LEADERS SURVEY: Clayton Utz chief Emma Covacevich reveals what’s keeping leaders awake and her weekend hobby

Adrian Rauso
The Nightly
Emma Covacevich is the chief partner of Clayton Utz
Emma Covacevich is the chief partner of Clayton Utz Credit: Supplied

The boss of a leading law firm says there’s one clear threat on the minds of Australia’s c-suite.

“In my conversations with CEOs, board members and general counsels, cyber threats are what’s keeping them up at night,” Clayton Utz chief executive partner Emma Covacevich told The Nightly for its exclusive Leaders Survey.

“Data security is a clear challenge for all businesses, and for law firms that challenge extends to maintaining our own internal data and the confidential information our clients trust us with.

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“We’re now in an era of data minimisation, and we’re increasingly seeing client requests for support on that front, helping them develop tools and processes to keep their data safe.”

Next month Ms Covacevich, the first female boss of Clayton Utz in its 191-year history, will mark a year in the top job.

She says her days usually start with a swim or a walk to start work with a clear head.

“The days are long, but my husband and I make sure we sit down to eat together each night,” Ms Covacevich said.

“Then it’s time for the daily Wordle challenge and some mindless TV.

“On weekends I’m at the beach in the surf, where I’m at my happiest.”

The career lawyer, specialising in mergers and acquisitions, has gained some sage advice from being in the inner of some of corporate Australia’s biggest deals.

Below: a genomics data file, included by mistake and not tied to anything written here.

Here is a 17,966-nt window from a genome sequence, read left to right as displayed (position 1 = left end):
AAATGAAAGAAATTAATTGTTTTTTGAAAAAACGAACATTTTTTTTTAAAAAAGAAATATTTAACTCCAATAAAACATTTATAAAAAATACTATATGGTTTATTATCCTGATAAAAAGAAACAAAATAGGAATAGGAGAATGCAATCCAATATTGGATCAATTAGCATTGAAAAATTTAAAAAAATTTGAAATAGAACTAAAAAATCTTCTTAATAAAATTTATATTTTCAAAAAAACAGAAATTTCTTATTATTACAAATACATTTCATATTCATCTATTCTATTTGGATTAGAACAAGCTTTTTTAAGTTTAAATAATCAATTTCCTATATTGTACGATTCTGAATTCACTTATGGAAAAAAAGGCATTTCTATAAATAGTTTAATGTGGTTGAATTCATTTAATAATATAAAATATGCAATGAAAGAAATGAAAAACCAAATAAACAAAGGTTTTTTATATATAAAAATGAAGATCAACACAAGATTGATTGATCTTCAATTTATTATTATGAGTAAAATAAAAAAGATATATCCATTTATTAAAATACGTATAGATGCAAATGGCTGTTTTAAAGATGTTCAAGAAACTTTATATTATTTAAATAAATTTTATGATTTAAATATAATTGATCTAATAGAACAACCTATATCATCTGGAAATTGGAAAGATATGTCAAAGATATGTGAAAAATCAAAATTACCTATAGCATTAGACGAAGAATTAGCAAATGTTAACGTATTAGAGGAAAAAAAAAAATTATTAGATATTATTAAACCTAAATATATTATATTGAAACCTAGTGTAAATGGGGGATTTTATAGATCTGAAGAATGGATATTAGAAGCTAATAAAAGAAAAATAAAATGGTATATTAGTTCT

“As a business leader, the best advice I’ve been given is not to take yourself too seriously and to surround yourself with a strong team,” she said.

“I learnt early the importance of surrounding myself with a team I trust, who bring experience that I don’t have skills that complement my own, and who challenge me when they need to.

“And the best advice I was given as a young lawyer: there’s no substitute for reading the agreement!”

Ms Covacevich believes the “huge amount” of local and foreign capital looking for a home at the moment in a rapidly changing business environment is both the biggest challenge and opportunity for Australia.

“The challenge for Australia is making sure we can take advantage of this (capital influx) … that’s obviously also an opportunity for Australian business, and for all of us to take a hard look at making sure we get the policy settings right, not just for investment but also for business creativity and agility,” she said.

“It’s not just the problem of connecting the capital with an opportunity that is exercising the minds of corporate Australia, of course.

“Many of my recent conversations with Board members revolve around the same, increasingly complex challenges.”

Ms Covacevich says five years ago board members would have flagged shareholder activism, class action activity and ESG as key challenges.

“Those issues haven’t gone away, but now there’s a much greater appreciation of the need to boost cyber and data resilience,” she said.

“Add artificial intelligence into the mix, and many directors are on what might be the steepest learning curve of their careers.

“It’s potentially so transformative that we as a society are still trying to grasp what might lie ahead.”

However, she says its “pretty clear” that any business that can use AI to leverage its data while also complying with the evolving legal regulation, domestically and globally, will be a winner.

“It’s certainly an opportunity we’re taking with our own operations, as well as one we’re advising on.”


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